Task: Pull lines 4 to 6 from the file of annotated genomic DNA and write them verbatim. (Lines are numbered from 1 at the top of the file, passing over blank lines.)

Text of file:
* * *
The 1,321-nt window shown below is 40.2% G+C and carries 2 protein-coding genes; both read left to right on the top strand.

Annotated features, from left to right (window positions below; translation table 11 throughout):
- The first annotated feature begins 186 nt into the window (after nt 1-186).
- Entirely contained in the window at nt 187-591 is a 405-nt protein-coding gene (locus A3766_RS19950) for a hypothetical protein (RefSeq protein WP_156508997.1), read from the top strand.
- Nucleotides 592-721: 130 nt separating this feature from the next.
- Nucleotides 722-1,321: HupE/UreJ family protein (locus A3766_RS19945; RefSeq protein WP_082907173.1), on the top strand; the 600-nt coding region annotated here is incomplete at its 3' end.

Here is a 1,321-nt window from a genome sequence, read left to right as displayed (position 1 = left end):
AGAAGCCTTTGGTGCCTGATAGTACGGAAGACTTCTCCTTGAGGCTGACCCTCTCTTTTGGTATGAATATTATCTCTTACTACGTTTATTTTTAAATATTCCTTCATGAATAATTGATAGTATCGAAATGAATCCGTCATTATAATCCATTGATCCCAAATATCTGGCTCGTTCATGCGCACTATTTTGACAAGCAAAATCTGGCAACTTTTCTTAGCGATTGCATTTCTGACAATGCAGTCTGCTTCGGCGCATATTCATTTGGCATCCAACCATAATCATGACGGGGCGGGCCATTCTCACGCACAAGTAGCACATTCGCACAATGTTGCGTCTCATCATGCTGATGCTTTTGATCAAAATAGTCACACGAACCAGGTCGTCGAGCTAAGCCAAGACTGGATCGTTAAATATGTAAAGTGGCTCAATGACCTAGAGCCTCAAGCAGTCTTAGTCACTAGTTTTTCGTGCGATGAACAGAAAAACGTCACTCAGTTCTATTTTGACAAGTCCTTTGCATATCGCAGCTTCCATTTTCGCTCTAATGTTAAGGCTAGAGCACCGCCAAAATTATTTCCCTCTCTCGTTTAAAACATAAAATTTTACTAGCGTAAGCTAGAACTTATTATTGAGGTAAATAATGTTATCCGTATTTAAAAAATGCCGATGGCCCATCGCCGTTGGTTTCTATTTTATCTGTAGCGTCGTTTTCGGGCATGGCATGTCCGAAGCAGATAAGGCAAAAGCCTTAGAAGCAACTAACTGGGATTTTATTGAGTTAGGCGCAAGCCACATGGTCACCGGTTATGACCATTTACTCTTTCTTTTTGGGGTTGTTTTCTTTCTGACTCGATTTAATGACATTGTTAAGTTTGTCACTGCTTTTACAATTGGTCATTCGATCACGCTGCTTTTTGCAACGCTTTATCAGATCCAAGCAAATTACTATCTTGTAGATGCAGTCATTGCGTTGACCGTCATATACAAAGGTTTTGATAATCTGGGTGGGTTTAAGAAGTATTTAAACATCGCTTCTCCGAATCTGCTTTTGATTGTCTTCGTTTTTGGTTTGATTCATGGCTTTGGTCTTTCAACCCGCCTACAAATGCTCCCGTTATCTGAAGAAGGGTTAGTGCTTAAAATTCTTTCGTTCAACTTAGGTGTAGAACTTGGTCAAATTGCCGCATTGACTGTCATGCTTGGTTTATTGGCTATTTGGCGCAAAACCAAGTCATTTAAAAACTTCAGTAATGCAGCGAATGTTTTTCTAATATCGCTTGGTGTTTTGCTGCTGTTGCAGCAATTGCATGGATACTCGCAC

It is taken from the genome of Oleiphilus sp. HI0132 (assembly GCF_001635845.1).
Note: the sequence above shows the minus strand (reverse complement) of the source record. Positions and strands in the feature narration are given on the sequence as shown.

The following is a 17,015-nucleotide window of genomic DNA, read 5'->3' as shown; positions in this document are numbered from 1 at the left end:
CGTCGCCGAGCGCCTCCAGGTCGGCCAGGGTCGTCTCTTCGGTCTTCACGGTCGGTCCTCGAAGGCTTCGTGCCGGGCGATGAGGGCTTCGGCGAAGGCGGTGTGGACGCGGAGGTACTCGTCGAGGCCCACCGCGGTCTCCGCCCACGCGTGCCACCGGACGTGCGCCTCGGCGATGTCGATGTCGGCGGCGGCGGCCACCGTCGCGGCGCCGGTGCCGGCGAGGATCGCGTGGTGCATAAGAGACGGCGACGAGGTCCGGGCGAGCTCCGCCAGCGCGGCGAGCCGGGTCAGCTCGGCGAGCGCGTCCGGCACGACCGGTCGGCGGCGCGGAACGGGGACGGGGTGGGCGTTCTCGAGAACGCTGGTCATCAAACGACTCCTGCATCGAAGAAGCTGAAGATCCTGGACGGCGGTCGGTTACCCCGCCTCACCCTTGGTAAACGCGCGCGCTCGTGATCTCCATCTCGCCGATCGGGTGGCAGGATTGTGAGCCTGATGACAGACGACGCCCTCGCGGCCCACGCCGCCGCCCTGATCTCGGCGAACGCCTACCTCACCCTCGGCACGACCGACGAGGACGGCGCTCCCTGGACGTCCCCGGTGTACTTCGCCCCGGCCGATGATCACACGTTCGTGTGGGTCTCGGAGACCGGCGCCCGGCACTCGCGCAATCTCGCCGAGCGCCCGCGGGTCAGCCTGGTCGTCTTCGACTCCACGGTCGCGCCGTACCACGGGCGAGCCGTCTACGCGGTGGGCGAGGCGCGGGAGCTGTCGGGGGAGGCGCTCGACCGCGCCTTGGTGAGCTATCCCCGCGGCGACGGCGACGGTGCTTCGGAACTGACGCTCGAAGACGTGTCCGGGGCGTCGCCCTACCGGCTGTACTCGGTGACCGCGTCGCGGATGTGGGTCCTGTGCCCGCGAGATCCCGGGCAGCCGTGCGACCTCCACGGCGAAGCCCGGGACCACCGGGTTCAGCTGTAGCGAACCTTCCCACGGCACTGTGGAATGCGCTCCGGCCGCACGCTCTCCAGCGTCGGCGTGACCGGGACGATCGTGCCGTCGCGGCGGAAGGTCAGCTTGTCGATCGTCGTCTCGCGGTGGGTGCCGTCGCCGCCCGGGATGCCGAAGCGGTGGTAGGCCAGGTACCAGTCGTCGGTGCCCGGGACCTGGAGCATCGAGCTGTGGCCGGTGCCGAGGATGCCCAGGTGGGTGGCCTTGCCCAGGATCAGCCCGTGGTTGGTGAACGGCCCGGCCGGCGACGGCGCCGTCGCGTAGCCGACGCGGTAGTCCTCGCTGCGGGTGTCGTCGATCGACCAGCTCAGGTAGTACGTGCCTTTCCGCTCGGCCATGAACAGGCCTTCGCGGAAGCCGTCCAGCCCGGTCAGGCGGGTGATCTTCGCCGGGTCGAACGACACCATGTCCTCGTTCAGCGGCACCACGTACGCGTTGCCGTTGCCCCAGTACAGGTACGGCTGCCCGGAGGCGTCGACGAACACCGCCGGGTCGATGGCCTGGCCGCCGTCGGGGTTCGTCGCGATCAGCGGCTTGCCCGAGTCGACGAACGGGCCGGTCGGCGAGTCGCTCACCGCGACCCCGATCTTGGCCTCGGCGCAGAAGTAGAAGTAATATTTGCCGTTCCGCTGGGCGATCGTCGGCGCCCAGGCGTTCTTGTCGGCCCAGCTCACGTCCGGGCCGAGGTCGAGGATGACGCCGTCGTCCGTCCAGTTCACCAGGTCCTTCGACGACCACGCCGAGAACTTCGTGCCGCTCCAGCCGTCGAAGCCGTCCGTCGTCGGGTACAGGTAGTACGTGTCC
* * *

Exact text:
- Entirely contained in the window at nt 187-591 is a 405-nt protein-coding gene (locus A3766_RS19950) for a hypothetical protein (RefSeq protein WP_156508997.1), read from the top strand.
- Nucleotides 592-721: 130 nt separating this feature from the next.
- Nucleotides 722-1,321: HupE/UreJ family protein (locus A3766_RS19945; RefSeq protein WP_082907173.1), on the top strand; the 600-nt coding region annotated here is incomplete at its 3' end.